This is an excerpt from Thursday’s (5/20) Point of Sale retail supply chain newsletter sponsored by ArcBest.

Americans continue to spend at elevated levels in and for the home. And now that people are becoming more comfortable with others in their homes, the renovation projects that were sidelined during the pandemic are coming back in a major way. Home Depot posted another great quarter this week, as it sees continued strength from DIYers and the best quarterly growth rate for its Pro customers on record. 

The numbers:

Total comp. sales +31% yoy
Digital sales +27% yoy
EPS $3.86 vs. $3.08 consensus

The takeaways. 

Frenetic demand for home improvement unabating. According to Bank of America’s consumer spending data, Americans have been spending between 40% and 60% on home improvement vs. 2019 through the first five months of the year. This comes after a stretch of many months during which spending ran up triple digits year-over-year. When we look back at what happened during the pandemic, we will see changes that were accelerated by COVID, and we’ll see fleeting developments that were induced by COVID, but we’ll also see longer-lasting structural changes to behavior, including home improvement, in part due to migration from cities but mostly from remote work. Whether in a hybrid model or fully remote, working from home is sticky and Home Depot loves it. 

Home Depot One Supply Chain taking shape. In 2017, Home Depot announced a $1.2 billion dollar supply chain investment over five years, with a goal to add approximately 150 logistics facilities in the U.S. to bring next-day delivery to 90% of Americans. During the company’s Q1 call, EVP of Supply Chain and Product Development Mark Holifield gave an update on how the expansion is going. 

Home Depot has a wide range of different facilities and it’s expanding each of them this year. Here are a few of the different facilities: 

FDCs: Flatbed Delivery Centers — HD currently operates four flatbed delivery centers, with plans to expand to 35 or so over the next few years. These facilities “are all about really driving share opportunities in lumber and building material-type categories, big and bulky things,” according to CEO Craig Menear. 

MDOs: Market Delivery Operations — Home Depot currently runs 39 of these facilities and opened eight in Q1. HD is planning for roughly 100 of these facilities as “part of our overall plan to drive the fastest, most efficient delivery in home improvement,” Holifield said. These facilities are stockless and act as a delivery hub in a local area. Initially, it is primarily appliances being delivered from these locations, but the company plans to add more products as it learns.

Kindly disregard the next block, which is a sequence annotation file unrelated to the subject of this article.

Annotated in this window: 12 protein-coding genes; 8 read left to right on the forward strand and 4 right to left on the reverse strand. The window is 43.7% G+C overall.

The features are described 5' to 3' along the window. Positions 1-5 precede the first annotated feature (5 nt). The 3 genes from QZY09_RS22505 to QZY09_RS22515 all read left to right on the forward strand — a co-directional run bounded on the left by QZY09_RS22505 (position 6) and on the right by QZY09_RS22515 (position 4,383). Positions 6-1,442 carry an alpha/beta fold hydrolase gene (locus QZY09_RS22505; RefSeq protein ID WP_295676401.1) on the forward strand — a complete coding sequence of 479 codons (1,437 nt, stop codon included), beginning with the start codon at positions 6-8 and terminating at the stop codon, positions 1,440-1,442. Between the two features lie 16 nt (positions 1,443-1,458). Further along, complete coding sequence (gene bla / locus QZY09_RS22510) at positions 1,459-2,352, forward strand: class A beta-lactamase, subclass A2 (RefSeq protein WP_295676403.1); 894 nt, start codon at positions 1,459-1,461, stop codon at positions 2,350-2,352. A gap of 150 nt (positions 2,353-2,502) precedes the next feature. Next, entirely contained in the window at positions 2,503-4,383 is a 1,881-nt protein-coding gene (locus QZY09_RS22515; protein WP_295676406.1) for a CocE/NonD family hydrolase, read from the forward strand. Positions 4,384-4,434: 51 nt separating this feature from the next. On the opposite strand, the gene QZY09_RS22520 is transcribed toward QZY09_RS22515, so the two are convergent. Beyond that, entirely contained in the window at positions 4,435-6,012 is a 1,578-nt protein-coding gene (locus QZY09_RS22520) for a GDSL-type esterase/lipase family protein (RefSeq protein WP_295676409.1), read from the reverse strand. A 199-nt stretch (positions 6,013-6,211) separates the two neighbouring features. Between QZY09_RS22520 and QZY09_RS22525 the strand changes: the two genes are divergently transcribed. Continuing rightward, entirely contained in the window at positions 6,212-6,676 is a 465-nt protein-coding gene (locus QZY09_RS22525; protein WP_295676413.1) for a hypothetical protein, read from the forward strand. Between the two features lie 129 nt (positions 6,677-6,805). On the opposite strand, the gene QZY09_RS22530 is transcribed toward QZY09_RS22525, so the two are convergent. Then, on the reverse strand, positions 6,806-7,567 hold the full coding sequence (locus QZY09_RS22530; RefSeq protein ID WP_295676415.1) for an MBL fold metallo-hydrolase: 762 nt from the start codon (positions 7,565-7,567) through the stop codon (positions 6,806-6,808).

MDCs: Market Delivery Centers — These are HD’s newest addition to the portfolio, and it only operates two currently but plans for 20-ish eventually. These are “supportive of core business as well as the opportunity to accelerate growth in MRO (maintenance, repair and operations),” said Menear. These centers are focused on distribution of MRO products and fast-turning store-based products.

What you’re seeing is a dominant leader in its industry not getting complacent and continuing to invest to improve service and expand categories. And its investments in both the physical and digital aspects of its supply chains are paying off. The headlines are touting Target’s store fulfillment numbers, but Home Depot’s right behind, fulfilling 55% of online orders from stores. This is particularly advantageous for Home Depot, which sells goods that are more often heavier and bulkier than its retail counterparts. 

TL;DR — The duration of extremely high demand for home improvement has been unbelievable. American’s can’t seem to get enough for their homes, and the results are clearly visible in these results. Home Depot’s supply chain investments of the past several years have positioned it to seize this moment and capitalize on the demand. This time last year it saw its Pro customer demand dwindle as Americans delayed renovations, but the company has posted four consecutive quarters of growth off the bottom and had its highest ever growth from Pro in Q1. It’s investing heavily to serve both its Pro and DIY segments with purpose-built facilities. 

It’s omnichannel strategy is paying dividends as the company has boosted margins through higher store fulfillment. And it keeps bringing new services to market like the mixed cart feature that enables associates to more efficiently and effectively serve the total project needs for a customer as products from both the website and store can be added to a single transaction.

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